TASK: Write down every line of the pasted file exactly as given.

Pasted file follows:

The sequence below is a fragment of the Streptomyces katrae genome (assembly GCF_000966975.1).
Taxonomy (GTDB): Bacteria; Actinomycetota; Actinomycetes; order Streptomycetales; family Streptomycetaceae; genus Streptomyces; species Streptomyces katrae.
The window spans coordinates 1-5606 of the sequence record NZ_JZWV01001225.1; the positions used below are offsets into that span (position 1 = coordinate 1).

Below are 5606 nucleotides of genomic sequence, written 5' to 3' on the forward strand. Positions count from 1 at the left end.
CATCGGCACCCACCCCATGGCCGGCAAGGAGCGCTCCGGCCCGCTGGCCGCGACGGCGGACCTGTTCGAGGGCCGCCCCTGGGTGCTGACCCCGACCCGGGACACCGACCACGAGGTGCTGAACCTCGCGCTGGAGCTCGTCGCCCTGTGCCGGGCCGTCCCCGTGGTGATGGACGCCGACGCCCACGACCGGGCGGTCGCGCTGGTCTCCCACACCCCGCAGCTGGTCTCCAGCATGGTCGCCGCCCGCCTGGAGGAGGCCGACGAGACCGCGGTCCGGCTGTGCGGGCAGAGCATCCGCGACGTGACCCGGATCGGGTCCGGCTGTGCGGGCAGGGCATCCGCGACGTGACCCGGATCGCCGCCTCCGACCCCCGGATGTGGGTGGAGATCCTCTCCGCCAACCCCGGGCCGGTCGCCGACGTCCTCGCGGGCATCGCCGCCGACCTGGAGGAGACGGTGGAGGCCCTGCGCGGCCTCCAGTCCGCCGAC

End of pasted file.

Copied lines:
The sequence below is a fragment of the Streptomyces katrae genome (assembly GCF_000966975.1).
Taxonomy (GTDB): Bacteria; Actinomycetota; Actinomycetes; order Streptomycetales; family Streptomycetaceae; genus Streptomyces; species Streptomyces katrae.
The window spans coordinates 1-5606 of the sequence record NZ_JZWV01001225.1; the positions used below are offsets into that span (position 1 = coordinate 1).

Below are 5606 nucleotides of genomic sequence, written 5' to 3' on the forward strand. Positions count from 1 at the left end.
CATCGGCACCCACCCCATGGCCGGCAAGGAGCGCTCCGGCCCGCTGGCCGCGACGGCGGACCTGTTCGAGGGCCGCCCCTGGGTGCTGACCCCGACCCGGGACACCGACCACGAGGTGCTGAACCTCGCGCTGGAGCTCGTCGCCCTGTGCCGGGCCGTCCCCGTGGTGATGGACGCCGACGCCCACGACCGGGCGGTCGCGCTGGTCTCCCACACCCCGCAGCTGGTCTCCAGCATGGTCGCCGCCCGCCTGGAGGAGGCCGACGAGACCGCGGTCCGGCTGTGCGGGCAGAGCATCCGCGACGTGACCCGGATCGGGTCCGGCTGTGCGGGCAGGGCATCCGCGACGTGACCCGGATCGCCGCCTCCGACCCCCGGATGTGGGTGGAGATCCTCTCCGCCAACCCCGGGCCGGTCGCCGACGTCCTCGCGGGCATCGCCGCCGACCTGGAGGAGACGGTGGAGGCCCTGCGCGGCCTCCAGTCCGCCGAC